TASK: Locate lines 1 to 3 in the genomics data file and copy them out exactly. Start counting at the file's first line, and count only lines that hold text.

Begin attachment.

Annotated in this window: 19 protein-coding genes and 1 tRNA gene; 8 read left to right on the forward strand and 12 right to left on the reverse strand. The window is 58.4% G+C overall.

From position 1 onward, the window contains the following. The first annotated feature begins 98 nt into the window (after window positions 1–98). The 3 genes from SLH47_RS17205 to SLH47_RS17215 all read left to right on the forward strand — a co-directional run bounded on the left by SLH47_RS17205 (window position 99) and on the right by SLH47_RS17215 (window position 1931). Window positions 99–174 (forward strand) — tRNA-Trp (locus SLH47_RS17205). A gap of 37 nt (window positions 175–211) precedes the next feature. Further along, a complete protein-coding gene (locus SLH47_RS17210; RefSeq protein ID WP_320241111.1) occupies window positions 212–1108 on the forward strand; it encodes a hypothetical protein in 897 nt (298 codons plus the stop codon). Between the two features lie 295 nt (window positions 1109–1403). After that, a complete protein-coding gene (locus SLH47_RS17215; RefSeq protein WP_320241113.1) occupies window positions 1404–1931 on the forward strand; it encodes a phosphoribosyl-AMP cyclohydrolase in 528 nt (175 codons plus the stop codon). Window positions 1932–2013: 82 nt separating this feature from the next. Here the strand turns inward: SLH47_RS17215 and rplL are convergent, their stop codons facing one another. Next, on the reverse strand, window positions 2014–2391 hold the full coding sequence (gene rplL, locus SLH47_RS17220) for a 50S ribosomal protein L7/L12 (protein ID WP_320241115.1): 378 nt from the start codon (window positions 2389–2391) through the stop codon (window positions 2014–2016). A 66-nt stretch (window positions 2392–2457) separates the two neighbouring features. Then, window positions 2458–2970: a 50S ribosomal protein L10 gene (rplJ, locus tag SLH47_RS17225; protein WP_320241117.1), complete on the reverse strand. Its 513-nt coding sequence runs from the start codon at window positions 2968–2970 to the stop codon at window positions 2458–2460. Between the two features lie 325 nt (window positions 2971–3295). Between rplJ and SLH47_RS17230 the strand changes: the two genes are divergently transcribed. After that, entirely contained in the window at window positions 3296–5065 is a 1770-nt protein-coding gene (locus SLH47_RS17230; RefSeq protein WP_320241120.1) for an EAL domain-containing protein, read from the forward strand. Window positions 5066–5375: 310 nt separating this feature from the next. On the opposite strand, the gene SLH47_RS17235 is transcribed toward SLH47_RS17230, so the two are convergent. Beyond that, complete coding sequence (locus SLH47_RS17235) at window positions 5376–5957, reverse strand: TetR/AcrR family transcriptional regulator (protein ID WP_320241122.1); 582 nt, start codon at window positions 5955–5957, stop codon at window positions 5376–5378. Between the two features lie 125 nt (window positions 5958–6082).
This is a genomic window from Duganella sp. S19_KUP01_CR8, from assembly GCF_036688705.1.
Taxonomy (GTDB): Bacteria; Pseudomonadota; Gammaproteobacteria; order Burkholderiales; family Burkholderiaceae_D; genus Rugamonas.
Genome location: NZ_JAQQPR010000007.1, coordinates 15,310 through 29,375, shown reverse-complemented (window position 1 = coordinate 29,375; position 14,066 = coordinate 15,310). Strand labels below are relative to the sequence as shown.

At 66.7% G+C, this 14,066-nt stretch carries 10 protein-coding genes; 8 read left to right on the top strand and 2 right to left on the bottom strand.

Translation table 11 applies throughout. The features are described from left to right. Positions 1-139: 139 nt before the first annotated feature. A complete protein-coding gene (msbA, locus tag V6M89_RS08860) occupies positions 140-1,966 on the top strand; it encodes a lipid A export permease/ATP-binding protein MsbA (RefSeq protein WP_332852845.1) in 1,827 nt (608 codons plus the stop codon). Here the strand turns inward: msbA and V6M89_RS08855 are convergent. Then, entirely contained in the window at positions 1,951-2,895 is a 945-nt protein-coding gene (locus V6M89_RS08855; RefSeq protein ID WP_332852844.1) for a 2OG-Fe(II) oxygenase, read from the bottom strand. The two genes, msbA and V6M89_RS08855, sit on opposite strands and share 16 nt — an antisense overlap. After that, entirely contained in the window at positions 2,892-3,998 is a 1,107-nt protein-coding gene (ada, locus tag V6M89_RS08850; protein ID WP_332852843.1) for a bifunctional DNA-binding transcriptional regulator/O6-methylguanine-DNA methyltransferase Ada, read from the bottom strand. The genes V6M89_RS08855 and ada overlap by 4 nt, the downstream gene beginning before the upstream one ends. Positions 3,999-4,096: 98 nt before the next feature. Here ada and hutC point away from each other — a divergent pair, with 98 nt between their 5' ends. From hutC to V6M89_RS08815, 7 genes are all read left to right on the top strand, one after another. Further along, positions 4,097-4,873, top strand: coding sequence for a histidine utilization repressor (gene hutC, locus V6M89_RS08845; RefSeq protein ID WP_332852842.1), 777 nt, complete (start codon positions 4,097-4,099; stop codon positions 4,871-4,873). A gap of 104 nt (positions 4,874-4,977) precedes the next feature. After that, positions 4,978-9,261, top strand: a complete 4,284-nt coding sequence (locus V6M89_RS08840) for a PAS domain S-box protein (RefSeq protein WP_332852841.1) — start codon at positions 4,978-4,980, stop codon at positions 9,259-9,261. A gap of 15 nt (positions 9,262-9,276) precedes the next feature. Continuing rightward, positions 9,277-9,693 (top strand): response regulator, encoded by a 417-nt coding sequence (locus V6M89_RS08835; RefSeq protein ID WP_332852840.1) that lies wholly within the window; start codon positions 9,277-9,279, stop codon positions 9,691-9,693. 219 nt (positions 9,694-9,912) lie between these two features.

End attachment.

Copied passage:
Annotated in this window: 19 protein-coding genes and 1 tRNA gene; 8 read left to right on the forward strand and 12 right to left on the reverse strand. The window is 58.4% G+C overall.

From position 1 onward, the window contains the following. The first annotated feature begins 98 nt into the window (after window positions 1–98). The 3 genes from SLH47_RS17205 to SLH47_RS17215 all read left to right on the forward strand — a co-directional run bounded on the left by SLH47_RS17205 (window position 99) and on the right by SLH47_RS17215 (window position 1931). Window positions 99–174 (forward strand) — tRNA-Trp (locus SLH47_RS17205). A gap of 37 nt (window positions 175–211) precedes the next feature. Further along, a complete protein-coding gene (locus SLH47_RS17210; RefSeq protein ID WP_320241111.1) occupies window positions 212–1108 on the forward strand; it encodes a hypothetical protein in 897 nt (298 codons plus the stop codon). Between the two features lie 295 nt (window positions 1109–1403). After that, a complete protein-coding gene (locus SLH47_RS17215; RefSeq protein WP_320241113.1) occupies window positions 1404–1931 on the forward strand; it encodes a phosphoribosyl-AMP cyclohydrolase in 528 nt (175 codons plus the stop codon). Window positions 1932–2013: 82 nt separating this feature from the next. Here the strand turns inward: SLH47_RS17215 and rplL are convergent, their stop codons facing one another. Next, on the reverse strand, window positions 2014–2391 hold the full coding sequence (gene rplL, locus SLH47_RS17220) for a 50S ribosomal protein L7/L12 (protein ID WP_320241115.1): 378 nt from the start codon (window positions 2389–2391) through the stop codon (window positions 2014–2016). A 66-nt stretch (window positions 2392–2457) separates the two neighbouring features. Then, window positions 2458–2970: a 50S ribosomal protein L10 gene (rplJ, locus tag SLH47_RS17225; protein WP_320241117.1), complete on the reverse strand. Its 513-nt coding sequence runs from the start codon at window positions 2968–2970 to the stop codon at window positions 2458–2460. Between the two features lie 325 nt (window positions 2971–3295). Between rplJ and SLH47_RS17230 the strand changes: the two genes are divergently transcribed. After that, entirely contained in the window at window positions 3296–5065 is a 1770-nt protein-coding gene (locus SLH47_RS17230; RefSeq protein WP_320241120.1) for an EAL domain-containing protein, read from the forward strand. Window positions 5066–5375: 310 nt separating this feature from the next. On the opposite strand, the gene SLH47_RS17235 is transcribed toward SLH47_RS17230, so the two are convergent. Beyond that, complete coding sequence (locus SLH47_RS17235) at window positions 5376–5957, reverse strand: TetR/AcrR family transcriptional regulator (protein ID WP_320241122.1); 582 nt, start codon at window positions 5955–5957, stop codon at window positions 5376–5378. Between the two features lie 125 nt (window positions 5958–6082).
This is a genomic window from Duganella sp. S19_KUP01_CR8, from assembly GCF_036688705.1.